Wednesday, October 5, 2011

“T T T; P P P” – Time and Patience – Dogs’ Story

Some years ago in Virginia I was given a piece of good advice by a man who had achieved, over many year, great success in the fields of aviation and real estate. I was expressing my frustration about several building projects in which I was involved at the historic site I managed. He held up his hand, which stopped my griping and said: “Just always remember - T T T, P P P.” I waited for the interpretation and he gave it: “Things Take Time; Patience Patience Patience.”
I was reminded of this recently watching a remarkable event, the 2011 National Sheepdog Trials held at the Strang Ranch in Carbondale CO. This was a new experience for me and had to be reminded these sheep dogs were not of those big shaggy English variety but rather Border Collies, bred and trained for working sheep. Over 200 dogs and their handlers competed for four days. They came from all over the U.S. and Canada. Their subjects were 800 sheep brought down from high country range. The last day competition narrowed down to 14 finalists and involved the following trial, which had to be completed in 30 minutes.

There are two groups of 10 sheep, some distance apart, over 450 yards from the handler and the dog. When the clock starts, the dog speeds off to first the one, then the other of the groups. The object is to bring them together. It is important to understand that the dog’s movements are directed by the handler’s high-pitched whistle and sometimes vocal commands. The handler has to remain at his/her original post. The dog is disqualified by any physical contact with a sheep, such as nipping. Once the flock is gathered the dog must then move it through a number of gates until finally it is pushed into an open circle close to the handler and the spectators.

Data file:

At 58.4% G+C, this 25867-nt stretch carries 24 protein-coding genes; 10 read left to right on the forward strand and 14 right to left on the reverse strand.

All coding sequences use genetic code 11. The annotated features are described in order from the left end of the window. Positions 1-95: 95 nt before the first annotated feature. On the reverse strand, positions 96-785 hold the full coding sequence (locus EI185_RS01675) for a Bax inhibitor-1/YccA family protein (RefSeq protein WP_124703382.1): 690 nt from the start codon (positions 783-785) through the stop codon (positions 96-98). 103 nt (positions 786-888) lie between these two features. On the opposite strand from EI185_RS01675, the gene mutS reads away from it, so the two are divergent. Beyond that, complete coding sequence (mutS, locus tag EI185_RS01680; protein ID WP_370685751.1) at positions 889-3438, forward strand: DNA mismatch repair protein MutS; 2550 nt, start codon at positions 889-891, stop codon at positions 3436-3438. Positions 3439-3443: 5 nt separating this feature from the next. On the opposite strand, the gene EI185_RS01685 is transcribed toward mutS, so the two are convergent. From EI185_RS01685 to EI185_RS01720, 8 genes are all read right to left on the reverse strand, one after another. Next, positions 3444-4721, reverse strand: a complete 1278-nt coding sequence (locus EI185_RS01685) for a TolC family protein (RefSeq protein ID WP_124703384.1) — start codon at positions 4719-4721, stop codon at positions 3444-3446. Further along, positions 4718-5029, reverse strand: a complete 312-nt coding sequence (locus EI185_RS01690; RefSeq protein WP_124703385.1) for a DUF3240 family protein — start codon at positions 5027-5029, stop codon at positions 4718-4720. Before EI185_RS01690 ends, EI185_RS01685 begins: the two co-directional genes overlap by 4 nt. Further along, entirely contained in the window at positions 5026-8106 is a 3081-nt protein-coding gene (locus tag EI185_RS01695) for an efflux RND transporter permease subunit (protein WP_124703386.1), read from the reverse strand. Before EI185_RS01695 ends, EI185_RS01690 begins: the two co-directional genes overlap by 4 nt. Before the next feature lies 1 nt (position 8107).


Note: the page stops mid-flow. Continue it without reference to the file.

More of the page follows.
Here is where the skill and of dog and handler are truly put to the test. Of the 20 sheep, 5 are wearing red collars. The un-collared must be cut out and persuaded to leave the circle, and stay outside, while the handler and dog move the collared sheep into a pen. The handler carries a staff but cannot touch sheep with it. By this time, the clock had ticked down to about, at the most, 14 minutes.

Sheep, especially from the range (as opposed to farm sheep) are not disposed to be moved around. It disrupts their snacking on grass. And to be separated from the others is not the natural state – flocking is. So during this time in the circle sheep want to be either back in the circle or out, and the collared ones don’t like the idea of the pen. In fact, only four of the 17 finalists managed to pen their sheep.

Aside from the amazing talent and training required to reach the level of teamwork dog and handler displayed at these trials, it occurred to me that they both need deep reserves of patience. After all, they are working to get animals to do what they instinctively don’t want to do under constraints of contact rules and a timer.

I won’t go into a metaphorical assignment of roles of the participants of these trials within the context of nonprofits – who are the sheep, dogs, and handlers among nonprofits boards, staffs, CEOs, donors and audience/clients? I will leave that to the reader.

These are the days of instant gratification and demand for quick turnarounds created by e-mail, texting and button-pushing. I am no Luddite ( I do have a Smartphone), but sometimes I miss the rotary dial phone where in the course of dialing, you had time to think about whether you wanted to make the call in the first place. Coca Cola used to have a slogan “the pause that refreshes.” Even in the sheepdog trials, if things were getting very intense, the handler might instruct his dog to break off and lie down for a bit or, if it was hot, jump in a nearby tub. The purpose presumably was to re-group and gain perspective. They both appreciated T T T ; P P P – Things Take Time; Patience Patience Patience, and so should we.